Clickable Links
As web browsers integrate more functions, including email, into them, you get some neat benefits. You can put web page locations (URLs) into them, and the recipient can just click on them to open it up in their web browser. So, if you type http://felitaur.com , when the person receives it, it will be blue, and underlined, and they can just click on it. Note, it won't be clickable till the person receives it, so you're not doing anything wrong. ;) (also check out MCC Email/News Help for MCC Students.
A very popular email program that works on many platforms. One site for help is Hank Zimmerman's [Unofficial] Eudora Site (For Mac's, PC's and Newtons.)
Email filters are built in screening programs that can help you eliminate junk (Spam) email by preventing emails from certain addresses, or certain subjects from reaching you. Of course, the spam morons are trying to find ways around filters. If you want to know more, you can check out either Everything Email or Fight Spam on the Internet.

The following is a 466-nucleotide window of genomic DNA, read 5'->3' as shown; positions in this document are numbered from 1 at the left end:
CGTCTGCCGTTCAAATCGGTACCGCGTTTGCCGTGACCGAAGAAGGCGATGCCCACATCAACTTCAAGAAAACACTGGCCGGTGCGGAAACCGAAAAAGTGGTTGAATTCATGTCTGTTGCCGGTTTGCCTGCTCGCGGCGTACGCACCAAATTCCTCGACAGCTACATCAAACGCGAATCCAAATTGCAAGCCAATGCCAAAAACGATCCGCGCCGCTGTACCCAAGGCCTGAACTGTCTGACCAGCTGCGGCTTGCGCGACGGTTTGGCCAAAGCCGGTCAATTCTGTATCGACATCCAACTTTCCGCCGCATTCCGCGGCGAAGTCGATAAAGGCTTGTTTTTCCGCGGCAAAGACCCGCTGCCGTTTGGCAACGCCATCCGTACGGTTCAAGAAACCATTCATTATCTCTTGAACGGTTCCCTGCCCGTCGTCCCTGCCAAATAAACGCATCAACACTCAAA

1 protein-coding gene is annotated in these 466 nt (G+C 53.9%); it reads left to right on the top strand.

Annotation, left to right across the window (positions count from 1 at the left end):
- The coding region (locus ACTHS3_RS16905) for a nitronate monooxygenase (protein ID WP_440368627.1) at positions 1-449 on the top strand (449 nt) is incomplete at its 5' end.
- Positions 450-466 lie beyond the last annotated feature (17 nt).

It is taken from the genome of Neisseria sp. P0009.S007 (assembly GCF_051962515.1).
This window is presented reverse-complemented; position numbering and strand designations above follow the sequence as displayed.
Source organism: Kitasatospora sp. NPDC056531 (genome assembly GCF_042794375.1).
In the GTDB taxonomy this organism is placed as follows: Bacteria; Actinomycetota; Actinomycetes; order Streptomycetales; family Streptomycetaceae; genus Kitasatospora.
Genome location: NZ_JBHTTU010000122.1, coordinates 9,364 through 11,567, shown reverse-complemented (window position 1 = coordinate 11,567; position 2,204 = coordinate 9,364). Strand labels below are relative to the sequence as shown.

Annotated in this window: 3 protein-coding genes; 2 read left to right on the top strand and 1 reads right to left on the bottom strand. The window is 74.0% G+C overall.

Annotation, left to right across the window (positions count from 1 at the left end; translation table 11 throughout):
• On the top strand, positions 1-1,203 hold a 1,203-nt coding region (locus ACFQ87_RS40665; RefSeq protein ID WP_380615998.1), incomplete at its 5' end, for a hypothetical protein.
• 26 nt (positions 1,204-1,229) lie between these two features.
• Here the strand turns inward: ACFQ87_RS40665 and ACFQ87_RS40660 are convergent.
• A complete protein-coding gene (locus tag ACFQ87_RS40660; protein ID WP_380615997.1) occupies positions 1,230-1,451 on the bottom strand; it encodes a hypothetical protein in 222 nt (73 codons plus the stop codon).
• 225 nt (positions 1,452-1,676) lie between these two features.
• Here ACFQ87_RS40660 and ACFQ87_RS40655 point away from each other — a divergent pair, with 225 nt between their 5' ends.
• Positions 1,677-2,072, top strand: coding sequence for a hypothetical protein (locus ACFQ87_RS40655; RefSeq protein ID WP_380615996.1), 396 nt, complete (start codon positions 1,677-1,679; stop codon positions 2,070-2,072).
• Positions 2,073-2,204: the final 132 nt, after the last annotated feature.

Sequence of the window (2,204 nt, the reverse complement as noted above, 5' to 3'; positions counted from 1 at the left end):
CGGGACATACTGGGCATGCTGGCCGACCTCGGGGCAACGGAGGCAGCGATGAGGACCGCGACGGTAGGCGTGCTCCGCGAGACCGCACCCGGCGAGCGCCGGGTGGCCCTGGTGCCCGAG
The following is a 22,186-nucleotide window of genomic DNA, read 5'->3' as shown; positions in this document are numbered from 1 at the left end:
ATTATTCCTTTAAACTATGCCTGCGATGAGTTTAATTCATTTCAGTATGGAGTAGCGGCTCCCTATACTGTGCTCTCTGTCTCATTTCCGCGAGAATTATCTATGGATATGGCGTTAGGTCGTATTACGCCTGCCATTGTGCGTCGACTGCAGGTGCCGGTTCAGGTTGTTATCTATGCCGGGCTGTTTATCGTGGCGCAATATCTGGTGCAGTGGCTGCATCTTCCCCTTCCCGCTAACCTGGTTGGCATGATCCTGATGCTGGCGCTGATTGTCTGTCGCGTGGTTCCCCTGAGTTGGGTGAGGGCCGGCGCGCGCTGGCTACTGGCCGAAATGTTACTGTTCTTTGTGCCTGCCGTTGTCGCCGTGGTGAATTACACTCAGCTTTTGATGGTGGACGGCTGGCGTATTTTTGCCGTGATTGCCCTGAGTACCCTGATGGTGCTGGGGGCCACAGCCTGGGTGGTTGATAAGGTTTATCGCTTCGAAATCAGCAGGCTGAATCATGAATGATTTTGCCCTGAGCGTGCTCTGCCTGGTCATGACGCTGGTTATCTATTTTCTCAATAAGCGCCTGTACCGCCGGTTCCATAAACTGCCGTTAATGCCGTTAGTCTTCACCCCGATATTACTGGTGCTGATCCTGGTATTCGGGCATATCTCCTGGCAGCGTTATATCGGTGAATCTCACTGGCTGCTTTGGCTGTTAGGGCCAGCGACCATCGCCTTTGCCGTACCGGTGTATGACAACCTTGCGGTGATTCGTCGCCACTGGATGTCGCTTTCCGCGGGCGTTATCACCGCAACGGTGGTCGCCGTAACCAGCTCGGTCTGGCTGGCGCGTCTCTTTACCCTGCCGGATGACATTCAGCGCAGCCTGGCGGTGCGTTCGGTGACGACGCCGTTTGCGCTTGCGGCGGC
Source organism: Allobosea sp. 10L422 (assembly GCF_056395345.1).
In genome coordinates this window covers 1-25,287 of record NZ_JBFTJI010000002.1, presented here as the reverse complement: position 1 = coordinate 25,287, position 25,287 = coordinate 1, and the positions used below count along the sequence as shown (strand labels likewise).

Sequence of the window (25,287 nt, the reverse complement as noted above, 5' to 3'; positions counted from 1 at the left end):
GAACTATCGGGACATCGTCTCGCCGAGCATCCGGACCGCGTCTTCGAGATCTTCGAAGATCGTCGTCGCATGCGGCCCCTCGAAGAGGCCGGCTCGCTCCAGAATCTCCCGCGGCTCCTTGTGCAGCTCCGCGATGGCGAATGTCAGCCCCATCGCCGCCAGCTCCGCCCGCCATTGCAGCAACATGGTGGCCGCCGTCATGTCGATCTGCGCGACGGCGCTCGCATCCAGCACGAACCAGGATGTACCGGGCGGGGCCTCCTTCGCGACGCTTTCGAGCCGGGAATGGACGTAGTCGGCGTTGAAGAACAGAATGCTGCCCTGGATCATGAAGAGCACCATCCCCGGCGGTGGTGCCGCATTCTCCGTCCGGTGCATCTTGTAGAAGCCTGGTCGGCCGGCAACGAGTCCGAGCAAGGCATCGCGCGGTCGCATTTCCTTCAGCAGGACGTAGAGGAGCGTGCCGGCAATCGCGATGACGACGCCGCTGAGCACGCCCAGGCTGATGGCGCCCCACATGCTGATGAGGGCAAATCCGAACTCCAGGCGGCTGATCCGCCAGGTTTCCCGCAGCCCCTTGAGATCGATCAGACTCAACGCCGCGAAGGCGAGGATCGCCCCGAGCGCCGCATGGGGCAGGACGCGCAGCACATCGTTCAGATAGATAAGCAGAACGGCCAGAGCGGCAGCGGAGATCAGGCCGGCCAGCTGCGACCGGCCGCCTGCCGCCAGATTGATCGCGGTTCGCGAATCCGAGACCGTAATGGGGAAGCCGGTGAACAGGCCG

Forwarding an Email Message sends a copy of a message sent to you to someone else entirely. The "subject" usually has "Fwd:..." put in front. This is useful if you'd like to send a copy of a message to someone else. Different from a "Reply".
"Free" Email Sites